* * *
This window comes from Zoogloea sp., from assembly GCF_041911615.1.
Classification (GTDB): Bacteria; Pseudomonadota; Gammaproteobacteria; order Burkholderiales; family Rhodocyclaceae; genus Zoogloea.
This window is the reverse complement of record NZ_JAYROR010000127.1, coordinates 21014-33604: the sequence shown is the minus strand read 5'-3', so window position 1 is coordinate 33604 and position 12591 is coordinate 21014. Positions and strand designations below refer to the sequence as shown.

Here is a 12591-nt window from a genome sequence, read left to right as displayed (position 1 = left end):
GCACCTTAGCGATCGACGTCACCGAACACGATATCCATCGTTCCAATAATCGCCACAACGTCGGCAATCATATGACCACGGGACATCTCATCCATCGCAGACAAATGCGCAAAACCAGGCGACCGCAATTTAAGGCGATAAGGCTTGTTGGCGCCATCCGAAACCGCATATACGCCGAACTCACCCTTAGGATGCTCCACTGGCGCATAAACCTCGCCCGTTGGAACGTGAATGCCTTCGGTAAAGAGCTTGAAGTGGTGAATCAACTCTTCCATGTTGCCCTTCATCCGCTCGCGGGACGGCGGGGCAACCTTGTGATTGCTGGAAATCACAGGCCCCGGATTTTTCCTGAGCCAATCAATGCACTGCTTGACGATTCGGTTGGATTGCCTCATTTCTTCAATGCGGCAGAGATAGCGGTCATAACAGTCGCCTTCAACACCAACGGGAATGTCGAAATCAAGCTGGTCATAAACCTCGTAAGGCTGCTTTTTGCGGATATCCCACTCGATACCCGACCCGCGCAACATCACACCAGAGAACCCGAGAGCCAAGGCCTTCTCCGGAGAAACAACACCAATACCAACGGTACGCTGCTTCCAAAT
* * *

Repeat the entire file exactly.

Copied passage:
This window comes from Zoogloea sp., from assembly GCF_041911615.1.
Classification (GTDB): Bacteria; Pseudomonadota; Gammaproteobacteria; order Burkholderiales; family Rhodocyclaceae; genus Zoogloea.
This window is the reverse complement of record NZ_JAYROR010000127.1, coordinates 21014-33604: the sequence shown is the minus strand read 5'-3', so window position 1 is coordinate 33604 and position 12591 is coordinate 21014. Positions and strand designations below refer to the sequence as shown.

Here is a 12591-nt window from a genome sequence, read left to right as displayed (position 1 = left end):
GCACCTTAGCGATCGACGTCACCGAACACGATATCCATCGTTCCAATAATCGCCACAACGTCGGCAATCATATGACCACGGGACATCTCATCCATCGCAGACAAATGCGCAAAACCAGGCGACCGCAATTTAAGGCGATAAGGCTTGTTGGCGCCATCCGAAACCGCATATACGCCGAACTCACCCTTAGGATGCTCCACTGGCGCATAAACCTCGCCCGTTGGAACGTGAATGCCTTCGGTAAAGAGCTTGAAGTGGTGAATCAACTCTTCCATGTTGCCCTTCATCCGCTCGCGGGACGGCGGGGCAACCTTGTGATTGCTGGAAATCACAGGCCCCGGATTTTTCCTGAGCCAATCAATGCACTGCTTGACGATTCGGTTGGATTGCCTCATTTCTTCAATGCGGCAGAGATAGCGGTCATAACAGTCGCCTTCAACACCAACGGGAATGTCGAAATCAAGCTGGTCATAAACCTCGTAAGGCTGCTTTTTGCGGATATCCCACTCGATACCCGACCCGCGCAACATCACACCAGAGAACCCGAGAGCCAAGGCCTTCTCCGGAGAAACAACACCAATACCAACGGTACGCTGCTTCCAAAT